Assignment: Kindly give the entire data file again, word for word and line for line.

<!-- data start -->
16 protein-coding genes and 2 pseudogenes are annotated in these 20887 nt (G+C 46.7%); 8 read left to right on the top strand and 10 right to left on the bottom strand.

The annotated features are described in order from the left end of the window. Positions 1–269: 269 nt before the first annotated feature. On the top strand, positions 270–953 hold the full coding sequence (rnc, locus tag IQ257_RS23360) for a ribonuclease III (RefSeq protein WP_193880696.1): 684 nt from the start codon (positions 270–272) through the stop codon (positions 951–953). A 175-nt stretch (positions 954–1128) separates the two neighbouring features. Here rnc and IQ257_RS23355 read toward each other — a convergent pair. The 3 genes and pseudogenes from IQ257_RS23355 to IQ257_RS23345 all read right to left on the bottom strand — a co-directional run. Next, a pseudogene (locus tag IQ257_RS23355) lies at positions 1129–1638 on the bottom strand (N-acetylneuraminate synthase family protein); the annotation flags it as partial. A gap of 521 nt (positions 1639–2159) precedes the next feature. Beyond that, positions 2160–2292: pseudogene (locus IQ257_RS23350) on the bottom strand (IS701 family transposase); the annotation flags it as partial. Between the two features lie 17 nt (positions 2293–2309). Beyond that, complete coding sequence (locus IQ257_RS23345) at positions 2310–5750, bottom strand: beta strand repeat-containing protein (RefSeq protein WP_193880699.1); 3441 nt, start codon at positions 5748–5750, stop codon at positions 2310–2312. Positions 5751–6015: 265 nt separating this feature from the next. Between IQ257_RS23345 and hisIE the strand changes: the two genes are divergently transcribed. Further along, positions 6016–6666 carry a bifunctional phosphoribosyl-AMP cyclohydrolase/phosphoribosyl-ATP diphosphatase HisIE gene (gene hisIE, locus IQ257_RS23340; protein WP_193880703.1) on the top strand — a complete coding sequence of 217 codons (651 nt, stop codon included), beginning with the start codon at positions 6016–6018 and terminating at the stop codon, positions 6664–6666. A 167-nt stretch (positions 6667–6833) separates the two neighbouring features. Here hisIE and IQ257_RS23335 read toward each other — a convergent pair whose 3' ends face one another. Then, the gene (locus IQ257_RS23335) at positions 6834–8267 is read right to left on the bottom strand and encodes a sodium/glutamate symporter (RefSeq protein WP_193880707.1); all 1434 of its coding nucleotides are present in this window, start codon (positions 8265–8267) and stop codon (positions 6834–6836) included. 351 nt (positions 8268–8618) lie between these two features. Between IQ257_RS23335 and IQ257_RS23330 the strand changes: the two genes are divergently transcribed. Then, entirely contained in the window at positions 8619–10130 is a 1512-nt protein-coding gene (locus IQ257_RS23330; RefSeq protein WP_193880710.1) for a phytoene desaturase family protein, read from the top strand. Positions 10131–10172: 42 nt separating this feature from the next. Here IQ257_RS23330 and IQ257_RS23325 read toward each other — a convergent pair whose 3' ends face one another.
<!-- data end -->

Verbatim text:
16 protein-coding genes and 2 pseudogenes are annotated in these 20887 nt (G+C 46.7%); 8 read left to right on the top strand and 10 right to left on the bottom strand.

The annotated features are described in order from the left end of the window. Positions 1–269: 269 nt before the first annotated feature. On the top strand, positions 270–953 hold the full coding sequence (rnc, locus tag IQ257_RS23360) for a ribonuclease III (RefSeq protein WP_193880696.1): 684 nt from the start codon (positions 270–272) through the stop codon (positions 951–953). A 175-nt stretch (positions 954–1128) separates the two neighbouring features. Here rnc and IQ257_RS23355 read toward each other — a convergent pair. The 3 genes and pseudogenes from IQ257_RS23355 to IQ257_RS23345 all read right to left on the bottom strand — a co-directional run. Next, a pseudogene (locus tag IQ257_RS23355) lies at positions 1129–1638 on the bottom strand (N-acetylneuraminate synthase family protein); the annotation flags it as partial. A gap of 521 nt (positions 1639–2159) precedes the next feature. Beyond that, positions 2160–2292: pseudogene (locus IQ257_RS23350) on the bottom strand (IS701 family transposase); the annotation flags it as partial. Between the two features lie 17 nt (positions 2293–2309). Beyond that, complete coding sequence (locus IQ257_RS23345) at positions 2310–5750, bottom strand: beta strand repeat-containing protein (RefSeq protein WP_193880699.1); 3441 nt, start codon at positions 5748–5750, stop codon at positions 2310–2312. Positions 5751–6015: 265 nt separating this feature from the next. Between IQ257_RS23345 and hisIE the strand changes: the two genes are divergently transcribed. Further along, positions 6016–6666 carry a bifunctional phosphoribosyl-AMP cyclohydrolase/phosphoribosyl-ATP diphosphatase HisIE gene (gene hisIE, locus IQ257_RS23340; protein WP_193880703.1) on the top strand — a complete coding sequence of 217 codons (651 nt, stop codon included), beginning with the start codon at positions 6016–6018 and terminating at the stop codon, positions 6664–6666. A 167-nt stretch (positions 6667–6833) separates the two neighbouring features. Here hisIE and IQ257_RS23335 read toward each other — a convergent pair whose 3' ends face one another. Then, the gene (locus IQ257_RS23335) at positions 6834–8267 is read right to left on the bottom strand and encodes a sodium/glutamate symporter (RefSeq protein WP_193880707.1); all 1434 of its coding nucleotides are present in this window, start codon (positions 8265–8267) and stop codon (positions 6834–6836) included. 351 nt (positions 8268–8618) lie between these two features. Between IQ257_RS23335 and IQ257_RS23330 the strand changes: the two genes are divergently transcribed. Then, entirely contained in the window at positions 8619–10130 is a 1512-nt protein-coding gene (locus IQ257_RS23330; RefSeq protein WP_193880710.1) for a phytoene desaturase family protein, read from the top strand. Positions 10131–10172: 42 nt separating this feature from the next. Here IQ257_RS23330 and IQ257_RS23325 read toward each other — a convergent pair whose 3' ends face one another.